Rogue: Story and Gameplay

There are many versions of Rogue floating about. The original was published in 1980; the one I ended up playing was a 1985 DOS-based re-release (I’m playing in order of original release, not in order of the particular edition I find). The instruction manual sets up the story: you are a rogue, plunging in to the Dungeon of Doom to retrieve the Amulet of Yendor, stolen in some distant times past from surface folk by the Dungeon Lord. I admit to a certain weakness for little stories like this at the beginning of instruction manuals. Always, in the beginning days of CRPGs, the written story in the manual promised drama, variety, and actual role-playing that the gameplay didn’t really deliver.
There is no character creation per se. You give your rogue a name, and you find yourself in a randomly-generated Level 1 of the Dungeon of Doom, with the same statistics and equipment every time.
Entering the appropriately-named Dungeons of Doom.
The game has a top-down perspective. Your character is represented by a little smiley face, treasures and items by various characters, and monsters by capital letters corresponding to their names–“V” for vampire, “H” for hobgoblin, and so on. There are some weird ones: what are (K)estrels and (E)mus doing in a dungeon, and why are they attacking me? There are also a few found, as far as I can tell, only in Rogue, like (A)quators (those armor-destroying sons of bitches) and (U)r-viles.
You interact with the world through simple keyboard commands: “t” to throw a weapon, “w” to wield a weapon, but “W” to wear armor, and so on. The goal is to navigate your way around, finding treasure (and especially food) until you find the stairs to the next level of the dungeon. As you descend, the monsters get progressively harder–while, oddly, the treasures don’t seem to get much better; you can just as easily find a suit of plate mail on Level 1 as you can on Level 25. (This, incidentally, turns out to be the only real way to win the game.)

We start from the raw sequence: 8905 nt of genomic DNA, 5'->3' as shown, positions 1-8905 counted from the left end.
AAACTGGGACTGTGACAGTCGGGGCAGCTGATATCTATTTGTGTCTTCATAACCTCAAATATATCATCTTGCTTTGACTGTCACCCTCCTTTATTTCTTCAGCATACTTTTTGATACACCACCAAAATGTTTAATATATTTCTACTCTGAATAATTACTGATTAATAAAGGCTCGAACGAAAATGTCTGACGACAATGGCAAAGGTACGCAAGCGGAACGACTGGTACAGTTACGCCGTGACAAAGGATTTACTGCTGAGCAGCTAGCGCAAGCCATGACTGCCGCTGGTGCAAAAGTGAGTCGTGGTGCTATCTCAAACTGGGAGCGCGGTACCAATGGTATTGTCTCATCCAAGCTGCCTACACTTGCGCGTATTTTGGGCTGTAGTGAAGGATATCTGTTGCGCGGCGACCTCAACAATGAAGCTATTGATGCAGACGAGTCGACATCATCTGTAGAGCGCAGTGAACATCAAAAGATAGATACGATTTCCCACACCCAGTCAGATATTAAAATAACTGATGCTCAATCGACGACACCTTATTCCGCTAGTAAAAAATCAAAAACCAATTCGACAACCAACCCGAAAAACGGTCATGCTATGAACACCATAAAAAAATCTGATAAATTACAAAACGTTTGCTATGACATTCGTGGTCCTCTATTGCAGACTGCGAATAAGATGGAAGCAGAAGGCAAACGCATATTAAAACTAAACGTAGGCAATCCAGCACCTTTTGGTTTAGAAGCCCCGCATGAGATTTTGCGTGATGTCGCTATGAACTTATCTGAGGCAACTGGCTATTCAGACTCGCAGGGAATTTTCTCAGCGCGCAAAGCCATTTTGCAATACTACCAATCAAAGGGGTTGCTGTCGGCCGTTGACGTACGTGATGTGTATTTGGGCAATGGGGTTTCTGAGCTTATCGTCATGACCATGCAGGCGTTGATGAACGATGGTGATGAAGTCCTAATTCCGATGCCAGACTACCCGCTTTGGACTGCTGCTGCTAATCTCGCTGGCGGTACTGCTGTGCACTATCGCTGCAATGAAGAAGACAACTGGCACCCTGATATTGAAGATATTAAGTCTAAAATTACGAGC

The simplicity of the commands and the turn-based nature of Rogue is what I think make it so addictive. It’s a game that you can easily play for 10 or 15 minutes at a time while waiting for some code to compile or someone to show up for a meeting. There’s even a “supervisor” key that changes the screen to what looks like a DOS prompt (although having a DOS window open at all would be suspicious now days!). The game isn’t even designed as if you’re expected to win. Instead, the purpose seems to be to get the highest score possible when you either win or die. The game records your score (defined by your level and gold pieces) every time you sleep the Big Sleep. One can easily envision a time when there were thousands of Rogue players each boasting their new high score.
I wanted to win, though, and so every time I bit the dust, I howled my frustration to the walls of my study and started over again at Level 1. I lost track of how many characters–many of them maddeningly close to the Amulet of Yendor–died on me, but it must have been 50 at least.